In this guest blog post, Steve Chown outlines the few details he has of his grandfather Jim’s accident on the railways around the time of the Second World War, including his convalescence. Unfortunately Jim’s accident appears not to have been investigated – possibly because of the war, or possibly because it was one of the 97% not selected for inquiry – so we don’t know exactly what happened.
However, what we do have in Steve’s account is an interesting look at railway work and a glimpse into convalescence – timely, ahead of Disability History Month starting later in November. This post is another nice example of the ways in which personal testimony can be brought into our project and the wider field, opening up discussions that the official accident investigations don’t expose. It also shows the benefits of collaboration between projects like ours and family historians, as everyone benefits from a fuller picture of the individual’s life. As always, if you’ve got a guest post you’d like to contribute, do please get in touch with us – we’d love to hear from you!
My grandfather, James Chown (1890-1976), known as Jim, worked on the railway for 53 years – a period that spanned pre-grouping LSWR, through Southern Railway and finally post-nationalisation British Railways.
He worked in number of manual roles – he was described as a ‘van man’ in the 1912 membership rolls of the Amalgamated Society of Railway Servants, as a porter on his 1924 marriage certificate, and a shunter on my parents’ marriage certificate in 1951. I believe it was in this latter role that he spent most of his career – he described himself as a ‘retired shunter’ on my grandmother’s death certificate when he registered her death in 1972. The RWLD project has taught me that shunter was one of the most dangerous jobs on the railway – they coupled/uncoupled rolling stock, requiring them to work in and around moving wagons/carriages for much of the time. Accidents were frequent and Jim was not lucky enough to avoid one.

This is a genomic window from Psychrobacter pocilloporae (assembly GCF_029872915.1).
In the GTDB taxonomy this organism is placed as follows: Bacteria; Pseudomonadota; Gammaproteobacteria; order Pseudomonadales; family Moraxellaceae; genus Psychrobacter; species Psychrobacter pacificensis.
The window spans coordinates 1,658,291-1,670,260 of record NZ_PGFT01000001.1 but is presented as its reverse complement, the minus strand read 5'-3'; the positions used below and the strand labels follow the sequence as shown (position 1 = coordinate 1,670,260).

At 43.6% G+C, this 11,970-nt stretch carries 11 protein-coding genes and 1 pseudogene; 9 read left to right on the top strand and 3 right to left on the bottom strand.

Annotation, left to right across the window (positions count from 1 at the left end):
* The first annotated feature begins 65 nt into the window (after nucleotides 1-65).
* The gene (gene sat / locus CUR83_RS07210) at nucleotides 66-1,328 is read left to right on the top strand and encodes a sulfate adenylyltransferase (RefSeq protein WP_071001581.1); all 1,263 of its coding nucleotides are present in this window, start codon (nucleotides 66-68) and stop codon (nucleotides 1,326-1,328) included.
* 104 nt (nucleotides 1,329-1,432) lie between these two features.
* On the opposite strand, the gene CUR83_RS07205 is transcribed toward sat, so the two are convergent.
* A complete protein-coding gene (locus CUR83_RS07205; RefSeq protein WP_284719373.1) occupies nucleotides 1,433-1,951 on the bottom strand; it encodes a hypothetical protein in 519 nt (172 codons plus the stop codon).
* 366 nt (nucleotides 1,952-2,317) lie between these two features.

This post is unlike others on this site – I don’t know the nature or circumstances of his accident or much about his career at all beyond what I’ve been able to glean from papers that his son (my father) had in his possession when he died and from commercially-available genealogical resources. But I think that this emphasises how important projects like this one are – in drawing together and capturing the stories that exist behind the statistics, particularly from those with more information than me.
Jim joined the railway soon after leaving school and, as far as I am aware, stayed at the same site, Nine Elms in South West London, for all of his working life (other than three years in the London Regiment in World War I, likely the only time he left England).
I found these photos, of men I assume to be his workmates, in an old family album. The photos aren’t well-preserved and, other than in the broadest terms, I don’t know where they were taken or who was pictured. Interesting artefacts but frustratingly silent of meaning (unless a reader knows otherwise).